In western societies, the canon is the greatest ally to social conditioning and nation-building. Schools and media echo it with great alacrity. There are even prizes, ranging from local to international (and very prestigious, as well as remunerative), assigned to sundry representatives of the canon.
The significance of such prizes is twofold: further to establish and divulge the canon, and to enroll clever minds in its service. The resulting world is deceptively varied but in fact univocal. Most of us are led to believe that that’s all there is and, often, believe it we do. Then, one day, some of us stumble on something that seems completely extra-canonical. We either dismiss it as sheer nonsense or, to our surprise, we are attracted to it—and the doors of a whole new world are swung open.
Gary Lachman’s Revolutionaries of the Soul: Reflections on Magicians, Philosophers, and Occultists is just the sort of book that those of you who have overdosed on the platitudes so incessantly dished out by the canon-enforcers will enjoy reading.
In the Introduction, Mr. Lachman speaks with candor about his becoming a writer, offering, en passant, valuable advice for aspiring writers. Looking back at two decades in which he has authored sixteen books and a myriad reviews, articles and essays, he finds two recurring leitmotivs: “human consciousness and its evolution,” and “that mysterious world that seems to strangely parallel our familiar, everyday one (…).” Such themes reverberate throughout the collection of essays of which the book is comprised.
I used to maintain that a single, cohesive work would be cogitationally more powerful than a collection of disparate writings; Revolutionaries of the Soul, along with Joscelyn Godwin’s The Golden Thread, which is similarly structured, has sown doubts. For example, an opera in the Italian tradition of bel canto is a unified work, but what the audience really looks forward to are its arias, at which the work will eventually culminate, and from which it will depart.
There is plenty of time for the composer to work his way toward the culmination of the arias, whose melodies, incidentally, are often milked to death through variation after variation. Giuseppe Verdi was at master at this. A collection of songs, on the other hand, doesn’t have the luxury of time through which to develop and climax. Each song is a microcosm onto itself; each song must “deliver” within a very few minutes. Likewise, the sixteen essays comprising the florilegium of Revolutionaries of the Soul achieve the impossible: to present the reader with as many thinkers, whose ideas are, invariably, extremely original and who have led an extremely vibrant life, and then comment on both, as well as on the import their ideas have had and still have on us. Some of them, though not exactly part of the canon, are somewhat known: Emanuel Swedenborg, Rudolf Steiner, Aleister Crowley, Carl Gustav Jung and Colin Wilson.
Others, although their work has remained significant and in many cases revolutionary, are unknown to most: Jean Gerber, for example, or Manly Palmer Hall, or Julius Evola. Speaking of the latter: owing to my knowledge of Italian, I, along with the cited scholar Joscelyn Godwin, who also knows Italian, have read most of his writings in the original. An immensely erudite man of extreme (and extremely dangerous) persuasions, I would have thought that the depth and breadth of his enormous output could not be captured within a few pages.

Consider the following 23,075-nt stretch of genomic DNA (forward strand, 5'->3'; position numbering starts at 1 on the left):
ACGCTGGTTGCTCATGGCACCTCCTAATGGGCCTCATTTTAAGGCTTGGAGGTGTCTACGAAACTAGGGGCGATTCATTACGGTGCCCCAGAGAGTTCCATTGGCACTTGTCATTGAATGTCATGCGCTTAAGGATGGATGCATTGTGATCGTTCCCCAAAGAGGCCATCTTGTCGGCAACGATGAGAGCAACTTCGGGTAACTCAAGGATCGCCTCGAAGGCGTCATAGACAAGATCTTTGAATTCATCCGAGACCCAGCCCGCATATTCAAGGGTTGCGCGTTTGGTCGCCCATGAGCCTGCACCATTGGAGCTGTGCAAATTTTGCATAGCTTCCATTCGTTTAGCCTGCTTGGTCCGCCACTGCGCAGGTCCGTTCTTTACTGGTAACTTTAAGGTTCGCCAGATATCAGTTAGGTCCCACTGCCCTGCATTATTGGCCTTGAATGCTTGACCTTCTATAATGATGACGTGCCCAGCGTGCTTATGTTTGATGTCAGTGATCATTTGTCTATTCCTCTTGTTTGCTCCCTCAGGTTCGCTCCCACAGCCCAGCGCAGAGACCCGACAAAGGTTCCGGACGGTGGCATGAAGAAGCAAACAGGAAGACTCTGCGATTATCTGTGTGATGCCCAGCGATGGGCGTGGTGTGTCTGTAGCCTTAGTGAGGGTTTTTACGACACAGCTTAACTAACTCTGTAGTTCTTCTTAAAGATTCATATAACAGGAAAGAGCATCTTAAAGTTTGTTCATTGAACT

I stand corrected: Mr. Lachman nails it, by painting a rather accurate portrait of “the forbidden philosopher,” a.k.a. “the bad teacher,” and his ideas. That Evola would be directly responsible for the Bologna massacre of August 2, 1980, in which eighty-five people were killed and more than two hundred wounded, is an inference; however, given the fact that ultra-right extremists considered him their teacher and read his books avidly, it is logically warranted.
As with many of the thinkers surveyed in the book, their ideas, theories and convictions must often be taken cum grano salis, as they routinely tend to be extreme. Having said that, Christ’s ideas were extreme, and so were Marx’s.
Neoplatonism, which arose in the third century AD, has the distinction of having explored a very eclectic pool of ideas, some of which, to our eyes, belong in the realm of magic. If Mr. Lachman were to write a follow-up to this book focused on eccentric and extreme minds from antiquity, he would include all Neoplatonist philosophers. Iamblichus (circa c. 245 – c. 325 AD) was one such philosopher; he developed the ideas of his predecessor Plotinus and arrived at a synthesis of all previous schools of thought.
His Exhortation to Philosophy was for centuries deemed a fulfillment of the platonic genius. In it, he expounded a Pythagorean exhortation to a life of philosophy, weaving Platonic, Aristotelian, stoic, and an abundance of magical elements together in a telos toward a spiritual ascension aimed at reuniting the soul to its source. Mr. Lachman’s Revolutionaries of the Soul, by being an Exhortation to Philosophy for the post-modern world, fully recaptures the spirit of this illustrious antecedent.